Back to Vichy

There is a stench of fascism arising from the anti-immigrant, law-and-order measures being implemented by French President Nicolas Sarkozy. Policies and methods which people had hoped were forever left behind in the 1930s and 1940s are being revived by the European bourgeoisie in an attempt to deal with the consequences of the global economic crisis.

There is no clearer example than the mass deportations of Roma, a population once targeted for extermination by the Nazis. They and their collaborators killed between 250,000 and 500,000 Roma. The French collaborationist Vichy authorities raided Roma communities and held their inhabitants in concentration camps such as Jargeau, near Orléans.

While European governments do not yet encourage anti-Semitism, in part due to popular awareness of the Holocaust, they encourage and exploit anti-Roma hatred.

Other measures proposed by Sarkozy also borrow directly from the legal arsenal of fascism. Having moved to ban the burqa, the government aims to strip French citizenship from naturalized citizens who clash with the police. It is also threatening parents of juvenile delinquents with jail time if their children violate restrictions placed upon them by the justice system.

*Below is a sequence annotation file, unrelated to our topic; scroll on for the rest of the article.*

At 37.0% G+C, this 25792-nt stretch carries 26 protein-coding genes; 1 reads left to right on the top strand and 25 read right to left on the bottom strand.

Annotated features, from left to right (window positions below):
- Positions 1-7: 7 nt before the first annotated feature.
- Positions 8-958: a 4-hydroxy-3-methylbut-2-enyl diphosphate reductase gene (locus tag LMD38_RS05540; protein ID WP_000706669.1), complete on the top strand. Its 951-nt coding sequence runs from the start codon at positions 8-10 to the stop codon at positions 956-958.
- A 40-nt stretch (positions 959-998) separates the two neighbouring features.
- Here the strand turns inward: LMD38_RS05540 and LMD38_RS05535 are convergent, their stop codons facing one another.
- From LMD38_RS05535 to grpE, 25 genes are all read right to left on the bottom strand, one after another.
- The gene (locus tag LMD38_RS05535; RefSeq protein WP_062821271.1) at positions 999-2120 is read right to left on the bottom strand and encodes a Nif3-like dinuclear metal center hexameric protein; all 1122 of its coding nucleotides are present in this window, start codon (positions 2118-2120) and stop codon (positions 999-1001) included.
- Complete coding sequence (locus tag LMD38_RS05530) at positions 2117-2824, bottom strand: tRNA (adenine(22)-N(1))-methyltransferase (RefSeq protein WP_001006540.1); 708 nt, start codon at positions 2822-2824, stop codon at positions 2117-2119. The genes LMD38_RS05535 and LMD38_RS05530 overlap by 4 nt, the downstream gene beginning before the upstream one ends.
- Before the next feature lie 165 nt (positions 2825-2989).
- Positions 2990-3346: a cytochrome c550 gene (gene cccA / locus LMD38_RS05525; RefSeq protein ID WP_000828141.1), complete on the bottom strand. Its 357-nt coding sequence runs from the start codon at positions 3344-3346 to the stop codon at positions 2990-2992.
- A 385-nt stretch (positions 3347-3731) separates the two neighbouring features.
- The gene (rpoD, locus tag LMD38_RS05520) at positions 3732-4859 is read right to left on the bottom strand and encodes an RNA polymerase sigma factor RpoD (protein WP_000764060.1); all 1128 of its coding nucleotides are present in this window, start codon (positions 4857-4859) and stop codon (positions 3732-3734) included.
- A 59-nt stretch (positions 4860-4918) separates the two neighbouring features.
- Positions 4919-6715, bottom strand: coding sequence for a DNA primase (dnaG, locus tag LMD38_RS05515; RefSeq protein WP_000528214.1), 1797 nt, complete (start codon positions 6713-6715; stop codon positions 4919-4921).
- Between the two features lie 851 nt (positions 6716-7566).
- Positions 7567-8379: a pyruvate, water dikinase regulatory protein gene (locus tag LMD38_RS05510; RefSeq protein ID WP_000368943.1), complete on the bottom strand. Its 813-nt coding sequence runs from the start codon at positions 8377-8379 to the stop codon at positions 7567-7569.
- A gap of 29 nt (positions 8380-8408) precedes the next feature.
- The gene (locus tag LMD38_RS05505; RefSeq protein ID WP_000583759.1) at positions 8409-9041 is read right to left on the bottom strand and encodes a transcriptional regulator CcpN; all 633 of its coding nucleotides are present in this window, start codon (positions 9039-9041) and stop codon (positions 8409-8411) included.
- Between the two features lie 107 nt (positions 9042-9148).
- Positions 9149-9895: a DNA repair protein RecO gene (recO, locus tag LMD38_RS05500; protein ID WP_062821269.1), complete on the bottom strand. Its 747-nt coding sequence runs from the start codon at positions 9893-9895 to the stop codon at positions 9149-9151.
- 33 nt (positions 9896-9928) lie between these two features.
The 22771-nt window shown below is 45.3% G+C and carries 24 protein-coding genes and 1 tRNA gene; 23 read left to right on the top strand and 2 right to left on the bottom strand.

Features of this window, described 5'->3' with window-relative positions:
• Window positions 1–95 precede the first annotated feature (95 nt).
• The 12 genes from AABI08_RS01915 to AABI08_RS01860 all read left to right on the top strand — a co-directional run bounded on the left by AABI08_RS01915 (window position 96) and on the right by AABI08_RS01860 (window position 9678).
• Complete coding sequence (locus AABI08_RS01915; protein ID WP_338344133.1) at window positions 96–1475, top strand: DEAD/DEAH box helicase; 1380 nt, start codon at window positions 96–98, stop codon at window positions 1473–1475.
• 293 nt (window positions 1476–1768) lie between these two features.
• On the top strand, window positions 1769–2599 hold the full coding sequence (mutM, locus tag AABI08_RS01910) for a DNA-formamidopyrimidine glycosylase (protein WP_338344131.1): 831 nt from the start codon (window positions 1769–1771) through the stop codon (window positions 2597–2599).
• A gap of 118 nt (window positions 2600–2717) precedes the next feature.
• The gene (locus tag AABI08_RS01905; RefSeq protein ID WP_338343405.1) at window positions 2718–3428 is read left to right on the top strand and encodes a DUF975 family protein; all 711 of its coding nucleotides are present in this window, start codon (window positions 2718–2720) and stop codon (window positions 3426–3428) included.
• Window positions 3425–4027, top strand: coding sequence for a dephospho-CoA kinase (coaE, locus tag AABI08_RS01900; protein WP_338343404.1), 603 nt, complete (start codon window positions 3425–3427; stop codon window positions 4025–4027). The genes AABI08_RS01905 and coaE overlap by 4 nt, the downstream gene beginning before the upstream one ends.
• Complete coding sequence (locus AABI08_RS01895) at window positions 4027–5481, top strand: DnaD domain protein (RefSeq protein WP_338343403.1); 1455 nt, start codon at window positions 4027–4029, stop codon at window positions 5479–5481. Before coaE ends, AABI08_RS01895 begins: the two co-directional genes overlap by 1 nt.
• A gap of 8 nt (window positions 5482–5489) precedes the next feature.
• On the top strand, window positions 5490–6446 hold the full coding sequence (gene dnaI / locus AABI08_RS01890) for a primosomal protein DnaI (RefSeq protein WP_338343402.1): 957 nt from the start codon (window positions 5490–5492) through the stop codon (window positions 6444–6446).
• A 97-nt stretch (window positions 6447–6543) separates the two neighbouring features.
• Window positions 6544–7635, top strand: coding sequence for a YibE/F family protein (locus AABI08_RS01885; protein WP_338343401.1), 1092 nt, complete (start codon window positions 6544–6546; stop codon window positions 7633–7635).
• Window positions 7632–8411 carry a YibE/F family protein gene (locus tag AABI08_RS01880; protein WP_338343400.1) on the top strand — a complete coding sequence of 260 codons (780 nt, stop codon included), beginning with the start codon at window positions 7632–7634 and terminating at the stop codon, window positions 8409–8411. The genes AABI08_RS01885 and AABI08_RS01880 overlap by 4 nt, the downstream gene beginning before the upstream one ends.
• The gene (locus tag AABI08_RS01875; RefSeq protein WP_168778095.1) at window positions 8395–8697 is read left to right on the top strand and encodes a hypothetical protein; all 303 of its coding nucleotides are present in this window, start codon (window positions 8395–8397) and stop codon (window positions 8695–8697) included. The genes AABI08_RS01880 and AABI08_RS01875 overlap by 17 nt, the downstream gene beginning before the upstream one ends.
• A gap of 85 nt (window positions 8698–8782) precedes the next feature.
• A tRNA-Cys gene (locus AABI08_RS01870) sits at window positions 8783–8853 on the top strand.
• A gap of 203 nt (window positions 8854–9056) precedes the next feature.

The last time France revoked citizens’ nationality for non-capital crimes was under the Vichy regime, which took away 7,000 Jews’ citizenship. Holding families criminally responsible for actions of their members, the Nazis’ Sippenhaft policy, has been condemned as barbaric since the collapse of the Third Reich.

While Roma and burqa-wearing women are first in the government’s line of fire, its ultimate target is opposition to austerity and war by the entire working class.

The government has looted the economy in the interests of the financial aristocracy. Having orchestrated a €360 billion handout to the banks and allegedly taken campaign contributions from billionaire Liliane Bettencourt while helping her evade taxes, Sarkozy is pressing ahead with pension and budget cuts. The press is also calling for France to boost its military spending, anticipating broader wars in the Middle East and Asia.

Sarkozy’s measures are a preparation to meet social opposition to these policies with violent repression. This is endorsed by the entire political establishment. The bourgeois “left’s” criticisms are largely from the right. The Socialist Party and its allies pose as more skilled administrators of the police than Sarkozy.

The particular measures Sarkozy is proposing suggest that he anticipates a clash with youth in impoverished suburban estates, largely populated by immigrant families. The government is preparing to respond with mass jailings and deportations. When such riots broke out in 2005, then-President Jacques Chirac imposed a three-month state of emergency. Sarkozy, as interior minister, demanded that foreigners participating in the riots be deported.